Installation of the ‘barge gate’ across Bayou Chene to prevent backwater flooding, both from the Atchafalaya River and from the potential operation of the Morganza Floodway. (photo courtesy of the Louisiana Civil Air Patrol/St. Mary Parish Office of Emergency Preparedness and Homeland Security)
Dredging

In Morgan City, Sediment Is Filling In As Fast As It’s Pumped Out

In Morgan City, La., where the Atchafalaya River draws near to the Gulf of Mexico, sediment pushed down from both the Red River and the Mississippi River continues to drop out and clog the channel, hampering not only commerce but the effort to dredge and maintain the channel.

The Atchafalaya River, through the Old River Control Structure, receives 30 percent of the combined flows of the Red and Mississippi rivers. That mean if the Mississippi and Red are in flood, so is the Atchafalaya.

“It’s been bad,” said Mac Wade, executive director of the Port of Morgan City. “The dredge has been working since April. We’ve had to move it twice because of the high current, the high water volume and all the silting and shoaling.

“The dredge reports almost daily that it’s filling in about as fast as they can dredge it out,” Wade added.

The Manson dredge R.F. White, a 30-inch cutterhead dredge, has been on the Atchafalaya below Morgan City since April. It started out at Crewboat Cut, then moved down to Mile 142. In both places, the sediment load moving down the river was filling in the channel as fast as the dredge could remove it. The R.F. White is now farther down in the lower bay.

Wade said all that material is being used beneficially either in the Atchafalaya Wildlife Management Area or on some midstream islands created in years past.

Unfortunately, everywhere the dredge has been will have to be re-dredged once the water level drops back to “normal.”

“They tell us to expect high water into late July,” Wade said. “It’s once in every 124 years. This is the worst sustained, record-setting flood ever.”

The current flood, indeed, is rivaling the Great Flood of 1927 in terms of duration, with many areas actually surpassing the 1927 flood for length above flood stage.

“There might’ve been higher waters, but never this much for so long,” Wade said.

It’s been a disappointing flood season, because Morgan City has a new dredge—and a three-year contract with Brice Civil Constructors—ready to work in the problematic bar channel once the flood passes. That plus dredging in the river below the city should get Morgan City to a channel that can accommodate larger ships coming in from the Gulf of Mexico. Wade said he’s still hopeful to have a navigable channel this year.

“We’re still optimistic that we’re going to have a navigable channel from the sea buoy up to Morgan City by this fall,” he said. “We do have a solution. Brice has a three-year contract, and we know we’re going to be able to take care of the bar channel. But we know we’re going to have to have some additional supplemental funding.”

Wade said this year the port was poised to dredge the bar channel, the river channel and the Bayou Chene, thanks in part to supplemental funding for Hurricane Harvey recovery. Much of that funding, though, has been exhausted as the region combats the current flood.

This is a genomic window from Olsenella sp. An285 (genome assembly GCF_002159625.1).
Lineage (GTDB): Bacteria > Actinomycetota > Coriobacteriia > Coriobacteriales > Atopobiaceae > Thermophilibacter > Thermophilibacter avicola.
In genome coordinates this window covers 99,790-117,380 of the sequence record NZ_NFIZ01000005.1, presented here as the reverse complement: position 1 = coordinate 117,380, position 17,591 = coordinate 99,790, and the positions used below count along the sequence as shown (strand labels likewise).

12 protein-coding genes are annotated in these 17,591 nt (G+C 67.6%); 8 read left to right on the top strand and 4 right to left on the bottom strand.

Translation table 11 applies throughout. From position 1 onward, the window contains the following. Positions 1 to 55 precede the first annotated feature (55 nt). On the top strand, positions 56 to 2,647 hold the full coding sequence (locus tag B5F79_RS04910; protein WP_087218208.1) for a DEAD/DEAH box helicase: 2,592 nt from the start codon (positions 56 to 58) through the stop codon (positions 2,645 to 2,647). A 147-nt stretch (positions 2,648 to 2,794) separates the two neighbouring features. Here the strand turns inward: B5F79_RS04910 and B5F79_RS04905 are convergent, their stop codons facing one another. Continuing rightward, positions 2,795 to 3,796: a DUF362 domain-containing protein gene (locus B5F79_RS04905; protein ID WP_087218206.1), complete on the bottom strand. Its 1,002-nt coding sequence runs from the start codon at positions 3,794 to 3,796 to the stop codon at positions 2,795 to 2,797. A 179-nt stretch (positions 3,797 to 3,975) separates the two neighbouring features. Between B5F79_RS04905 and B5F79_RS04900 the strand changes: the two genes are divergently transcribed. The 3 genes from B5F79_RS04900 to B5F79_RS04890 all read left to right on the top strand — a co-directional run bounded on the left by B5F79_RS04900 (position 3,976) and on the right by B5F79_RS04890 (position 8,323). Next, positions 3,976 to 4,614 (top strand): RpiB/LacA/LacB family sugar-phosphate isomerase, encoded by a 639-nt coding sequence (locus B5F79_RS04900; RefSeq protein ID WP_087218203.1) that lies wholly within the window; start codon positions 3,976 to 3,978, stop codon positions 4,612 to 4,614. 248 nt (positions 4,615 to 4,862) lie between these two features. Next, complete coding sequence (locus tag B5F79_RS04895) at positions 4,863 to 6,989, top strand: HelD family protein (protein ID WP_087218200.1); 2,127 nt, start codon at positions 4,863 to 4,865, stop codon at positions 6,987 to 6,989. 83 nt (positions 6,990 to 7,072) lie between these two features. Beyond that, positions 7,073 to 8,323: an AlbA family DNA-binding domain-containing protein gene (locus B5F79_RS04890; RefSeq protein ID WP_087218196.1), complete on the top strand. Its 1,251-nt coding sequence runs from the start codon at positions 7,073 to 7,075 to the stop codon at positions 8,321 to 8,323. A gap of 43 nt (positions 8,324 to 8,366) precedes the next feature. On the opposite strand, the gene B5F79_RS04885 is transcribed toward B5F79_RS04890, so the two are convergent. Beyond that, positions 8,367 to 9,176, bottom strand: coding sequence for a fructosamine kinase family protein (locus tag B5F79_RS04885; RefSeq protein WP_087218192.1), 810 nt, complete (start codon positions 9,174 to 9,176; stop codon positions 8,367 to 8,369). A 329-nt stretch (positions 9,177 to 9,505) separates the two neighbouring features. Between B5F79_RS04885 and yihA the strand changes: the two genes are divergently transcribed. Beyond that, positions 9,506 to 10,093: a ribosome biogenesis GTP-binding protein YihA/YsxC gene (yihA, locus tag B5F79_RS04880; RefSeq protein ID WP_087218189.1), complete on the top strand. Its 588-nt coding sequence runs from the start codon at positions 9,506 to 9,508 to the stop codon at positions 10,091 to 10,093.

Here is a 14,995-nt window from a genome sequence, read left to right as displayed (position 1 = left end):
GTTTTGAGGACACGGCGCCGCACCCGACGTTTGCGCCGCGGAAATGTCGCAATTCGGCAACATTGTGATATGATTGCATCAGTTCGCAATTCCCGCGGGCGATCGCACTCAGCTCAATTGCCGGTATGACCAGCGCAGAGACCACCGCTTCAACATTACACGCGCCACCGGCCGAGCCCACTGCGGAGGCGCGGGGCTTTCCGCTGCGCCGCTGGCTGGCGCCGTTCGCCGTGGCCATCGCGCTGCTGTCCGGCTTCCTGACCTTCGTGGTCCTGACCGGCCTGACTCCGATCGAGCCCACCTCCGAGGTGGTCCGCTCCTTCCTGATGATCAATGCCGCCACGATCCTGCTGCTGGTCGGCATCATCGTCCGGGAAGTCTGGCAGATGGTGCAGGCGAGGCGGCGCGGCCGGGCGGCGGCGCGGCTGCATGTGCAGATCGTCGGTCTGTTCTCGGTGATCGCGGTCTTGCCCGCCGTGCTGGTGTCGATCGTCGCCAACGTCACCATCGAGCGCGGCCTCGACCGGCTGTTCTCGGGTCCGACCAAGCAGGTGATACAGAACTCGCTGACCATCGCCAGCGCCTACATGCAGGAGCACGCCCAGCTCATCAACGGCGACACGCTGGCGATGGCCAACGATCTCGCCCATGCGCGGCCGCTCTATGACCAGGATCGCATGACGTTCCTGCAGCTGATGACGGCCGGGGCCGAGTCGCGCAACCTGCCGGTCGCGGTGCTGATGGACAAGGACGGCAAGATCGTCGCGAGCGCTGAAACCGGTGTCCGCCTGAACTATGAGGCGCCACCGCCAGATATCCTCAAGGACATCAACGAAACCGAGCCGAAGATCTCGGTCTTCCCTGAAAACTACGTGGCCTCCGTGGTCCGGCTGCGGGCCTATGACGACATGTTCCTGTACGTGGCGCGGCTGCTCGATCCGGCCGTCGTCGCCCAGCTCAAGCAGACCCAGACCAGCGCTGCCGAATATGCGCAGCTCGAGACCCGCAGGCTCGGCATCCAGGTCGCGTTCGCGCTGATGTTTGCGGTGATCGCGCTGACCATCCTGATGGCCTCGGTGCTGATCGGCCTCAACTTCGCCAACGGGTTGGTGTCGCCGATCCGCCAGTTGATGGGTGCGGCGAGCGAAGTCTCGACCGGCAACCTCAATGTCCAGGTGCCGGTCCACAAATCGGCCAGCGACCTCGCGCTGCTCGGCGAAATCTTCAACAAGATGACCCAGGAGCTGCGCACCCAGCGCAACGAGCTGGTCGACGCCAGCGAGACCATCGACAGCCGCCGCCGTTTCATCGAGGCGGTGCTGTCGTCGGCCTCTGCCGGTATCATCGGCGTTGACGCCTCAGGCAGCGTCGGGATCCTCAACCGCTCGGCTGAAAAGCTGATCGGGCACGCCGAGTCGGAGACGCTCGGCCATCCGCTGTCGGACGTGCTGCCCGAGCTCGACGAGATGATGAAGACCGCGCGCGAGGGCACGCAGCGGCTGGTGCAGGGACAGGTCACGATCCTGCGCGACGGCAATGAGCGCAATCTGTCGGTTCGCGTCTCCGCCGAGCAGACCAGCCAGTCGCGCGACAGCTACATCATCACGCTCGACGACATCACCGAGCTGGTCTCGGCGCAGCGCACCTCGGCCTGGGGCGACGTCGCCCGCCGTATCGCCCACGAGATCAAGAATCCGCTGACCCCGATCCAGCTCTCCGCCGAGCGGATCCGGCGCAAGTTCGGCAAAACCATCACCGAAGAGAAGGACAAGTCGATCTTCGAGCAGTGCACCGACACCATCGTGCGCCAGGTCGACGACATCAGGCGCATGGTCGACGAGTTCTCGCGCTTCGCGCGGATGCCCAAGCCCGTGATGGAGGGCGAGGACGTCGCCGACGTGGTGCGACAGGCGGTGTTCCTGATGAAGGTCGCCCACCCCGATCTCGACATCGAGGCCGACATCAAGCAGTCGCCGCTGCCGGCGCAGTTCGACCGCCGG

“We’re moving money from different budgets,” Wade said. “We had $16 million set aside for [dredging Bayou Chene], but we’ve already had to move over $10 million from that project to the Atchafalaya River project. We’re going to have twenty-something million dollars in that project, and we’re still not going to have enough.”

Instead of dredging the Bayou Chene, the state of Louisiana has installed a temporary barge gate across the bayou to prevent backwater flooding in communities upstream. Communities like Pierre Part in Assumption Parish were already seeing higher water levels due to the Atchafalaya. When the Corps announced the possible opening of the Morganza Spillway, the state moved quickly to install the barge gate to prevent further flooding.

Even though the Corps has postponed opening Morganza indefinitely, small bayou communities north of Morgan City are still reaping the benefits of the barge gate.

The negative aspect of that is that vessels coming from the Gulf Intracoastal Waterway no longer have the option of using the Bayou Chene.

Wade was sure to praise the Corps for monitoring levees and operating spillways and flood structures well.

“The levees we have down here—thank God these levees haven’t failed, but they’ve been waterlogged for six or seven months now,” he said. “We’ve got some very good levees, but how much can they take and how much can they stand?”

Cindy Cutrera, economic development manager for the port and the current president of Inland Rivers, Ports & Terminals Inc., said Morgan City isn’t the only port feeling the physical and economic pressure of a flooded river.

“It’s not just us,” she said. “I have friends throughout the inland river system, and the flooding and not being able to operate is going on everywhere. We just happen to be the end of the road here.”

Caption for photo: Installation of the ‘barge gate’ across Bayou Chene to prevent backwater flooding, both from the Atchafalaya River and from the potential operation of the Morganza Floodway. (photo courtesy of the Louisiana Civil Air Patrol/St. Mary Parish Office of Emergency Preparedness and Homeland Security)

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